“Biking in Taipei is totally new. When I first came here in 1985, public transportation was horrible. You look at the trajectory of where Taipei was and is now — it’s amazing.”
This year’s Kuandu Arts Festival (關渡藝術節), which opened on Sept. 23 and runs through Nov. 29, is focused on music. Under the theme “Joy of Music,” a nod to the 250th birthday of Ludwig van Beethoven, the program features performances by seven symphony orchestras as well as several Taipei National University of the Arts (TNUA, 國立臺北藝術大學) student and faculty shows, in addition to the annual film and animation festivals. However, there is still room for other performing arts, and two productions this weekend and next at the university in the hills of Taipei’s Guandu area (關渡) feature students from the
The prognosis for biodiversity on Earth is grim. According to a sobering report released by the UN last year, 1 million land and marine species across the globe are threatened with extinction — more than at any other period in human history. According to a recent study, about 20 percent of the countries in the world risk ecosystem collapse due to the destruction of wildlife and their habitats, a result of human activity in tandem with a warming climate. The US is the ninth most at risk. Despite this desperate outlook, the Trump administration, as part of its aggressive rollback of regulations designed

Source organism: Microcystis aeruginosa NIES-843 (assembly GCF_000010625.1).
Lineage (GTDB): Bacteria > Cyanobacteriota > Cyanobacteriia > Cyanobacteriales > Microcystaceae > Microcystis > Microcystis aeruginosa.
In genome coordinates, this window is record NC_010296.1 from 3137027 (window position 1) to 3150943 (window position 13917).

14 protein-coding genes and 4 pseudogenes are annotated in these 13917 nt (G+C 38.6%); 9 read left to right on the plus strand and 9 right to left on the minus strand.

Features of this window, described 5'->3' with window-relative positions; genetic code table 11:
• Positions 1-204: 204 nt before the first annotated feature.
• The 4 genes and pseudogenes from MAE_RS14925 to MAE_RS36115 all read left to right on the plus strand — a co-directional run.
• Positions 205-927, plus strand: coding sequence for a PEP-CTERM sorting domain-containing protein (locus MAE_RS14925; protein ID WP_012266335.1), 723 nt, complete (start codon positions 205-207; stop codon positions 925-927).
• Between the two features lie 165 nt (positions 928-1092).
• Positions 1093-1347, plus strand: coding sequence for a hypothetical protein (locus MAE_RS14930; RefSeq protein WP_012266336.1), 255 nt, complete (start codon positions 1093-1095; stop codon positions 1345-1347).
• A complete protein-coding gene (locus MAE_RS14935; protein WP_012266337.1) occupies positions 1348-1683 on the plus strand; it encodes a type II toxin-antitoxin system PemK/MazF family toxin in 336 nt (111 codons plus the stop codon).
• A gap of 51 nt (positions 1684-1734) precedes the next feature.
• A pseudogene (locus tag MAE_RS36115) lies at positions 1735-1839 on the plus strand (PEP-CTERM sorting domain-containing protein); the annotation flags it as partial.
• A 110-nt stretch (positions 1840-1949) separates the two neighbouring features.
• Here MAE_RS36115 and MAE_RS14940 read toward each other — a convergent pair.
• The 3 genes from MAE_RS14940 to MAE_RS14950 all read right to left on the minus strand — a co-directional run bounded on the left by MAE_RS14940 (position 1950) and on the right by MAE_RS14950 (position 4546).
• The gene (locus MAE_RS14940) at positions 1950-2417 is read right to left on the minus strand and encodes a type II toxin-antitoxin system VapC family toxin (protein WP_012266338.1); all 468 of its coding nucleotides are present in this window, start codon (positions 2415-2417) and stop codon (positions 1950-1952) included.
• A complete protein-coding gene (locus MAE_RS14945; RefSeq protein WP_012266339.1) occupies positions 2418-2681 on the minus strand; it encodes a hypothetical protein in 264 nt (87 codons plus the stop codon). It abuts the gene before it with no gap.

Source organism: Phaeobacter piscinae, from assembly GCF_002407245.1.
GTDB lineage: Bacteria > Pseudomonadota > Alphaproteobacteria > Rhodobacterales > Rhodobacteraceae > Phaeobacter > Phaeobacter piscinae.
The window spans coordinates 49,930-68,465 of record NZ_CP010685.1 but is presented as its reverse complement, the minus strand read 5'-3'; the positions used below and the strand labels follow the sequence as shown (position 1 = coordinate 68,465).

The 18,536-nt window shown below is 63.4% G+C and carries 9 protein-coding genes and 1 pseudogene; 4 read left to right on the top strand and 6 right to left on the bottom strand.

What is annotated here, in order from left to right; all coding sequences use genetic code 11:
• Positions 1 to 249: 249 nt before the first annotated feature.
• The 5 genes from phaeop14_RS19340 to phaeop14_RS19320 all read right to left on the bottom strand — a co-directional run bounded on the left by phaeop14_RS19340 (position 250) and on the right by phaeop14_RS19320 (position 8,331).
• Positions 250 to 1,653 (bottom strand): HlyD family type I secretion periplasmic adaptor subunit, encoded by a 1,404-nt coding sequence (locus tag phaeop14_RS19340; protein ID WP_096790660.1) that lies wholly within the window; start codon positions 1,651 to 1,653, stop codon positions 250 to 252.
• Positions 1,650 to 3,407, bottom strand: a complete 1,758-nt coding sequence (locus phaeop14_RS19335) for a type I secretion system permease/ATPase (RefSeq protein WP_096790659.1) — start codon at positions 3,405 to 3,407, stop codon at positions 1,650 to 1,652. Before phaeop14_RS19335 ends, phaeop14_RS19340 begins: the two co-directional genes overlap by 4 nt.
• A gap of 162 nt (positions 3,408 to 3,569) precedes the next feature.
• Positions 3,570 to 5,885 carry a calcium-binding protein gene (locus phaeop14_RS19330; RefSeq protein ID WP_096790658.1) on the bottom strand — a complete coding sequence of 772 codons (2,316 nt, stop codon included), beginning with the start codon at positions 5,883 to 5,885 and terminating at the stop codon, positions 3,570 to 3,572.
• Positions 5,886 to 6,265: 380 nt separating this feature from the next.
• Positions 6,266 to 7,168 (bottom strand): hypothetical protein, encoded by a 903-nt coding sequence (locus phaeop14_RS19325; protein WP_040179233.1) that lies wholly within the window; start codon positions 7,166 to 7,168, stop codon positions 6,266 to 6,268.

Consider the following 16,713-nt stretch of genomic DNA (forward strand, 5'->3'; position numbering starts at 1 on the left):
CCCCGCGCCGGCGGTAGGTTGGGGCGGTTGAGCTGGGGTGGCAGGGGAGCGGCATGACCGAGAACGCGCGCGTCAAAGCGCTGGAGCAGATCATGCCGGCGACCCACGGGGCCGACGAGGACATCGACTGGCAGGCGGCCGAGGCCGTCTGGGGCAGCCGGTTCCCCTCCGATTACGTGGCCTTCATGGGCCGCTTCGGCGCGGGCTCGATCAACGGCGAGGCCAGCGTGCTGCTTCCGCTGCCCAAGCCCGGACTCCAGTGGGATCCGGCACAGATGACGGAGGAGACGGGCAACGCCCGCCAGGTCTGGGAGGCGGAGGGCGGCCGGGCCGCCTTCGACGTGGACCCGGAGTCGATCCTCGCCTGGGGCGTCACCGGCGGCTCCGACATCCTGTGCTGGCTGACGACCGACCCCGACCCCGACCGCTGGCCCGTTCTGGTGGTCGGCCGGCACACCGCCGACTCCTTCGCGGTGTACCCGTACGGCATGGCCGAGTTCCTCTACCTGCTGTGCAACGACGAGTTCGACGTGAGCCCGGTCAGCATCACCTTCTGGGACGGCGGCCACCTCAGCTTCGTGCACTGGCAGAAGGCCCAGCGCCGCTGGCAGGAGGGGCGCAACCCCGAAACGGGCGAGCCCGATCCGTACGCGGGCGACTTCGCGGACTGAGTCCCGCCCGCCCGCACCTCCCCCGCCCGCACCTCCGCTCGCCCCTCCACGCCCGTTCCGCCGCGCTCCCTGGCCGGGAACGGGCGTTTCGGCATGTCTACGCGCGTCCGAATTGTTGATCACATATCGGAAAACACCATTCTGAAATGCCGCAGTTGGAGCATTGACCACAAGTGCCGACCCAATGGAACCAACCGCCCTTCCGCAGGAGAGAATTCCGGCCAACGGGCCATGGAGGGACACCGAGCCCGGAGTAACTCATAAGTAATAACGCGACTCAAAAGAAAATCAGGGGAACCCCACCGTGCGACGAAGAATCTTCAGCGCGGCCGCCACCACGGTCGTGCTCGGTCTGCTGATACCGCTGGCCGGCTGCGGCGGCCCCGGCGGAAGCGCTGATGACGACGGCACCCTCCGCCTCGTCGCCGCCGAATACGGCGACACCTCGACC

A disconsolate mother dressed in white wanders through Mexico City’s floating gardens looking for her children killed by COVID-19, in a pandemic-era adaptation of a legend rooted in Aztec mythology. The traditional play La Llorona (The Weeping Woman) returns to the UNESCO World Heritage Site of Xochimilco ahead of the Day of the Dead with a poignant tribute to the victims of COVID-19. The ghost with flowing black hair, who according to legend reappears every year searching for her downed children, has spread throughout Latin America. “It’s dedicated to the memory of all the people who left without saying goodbye to their loved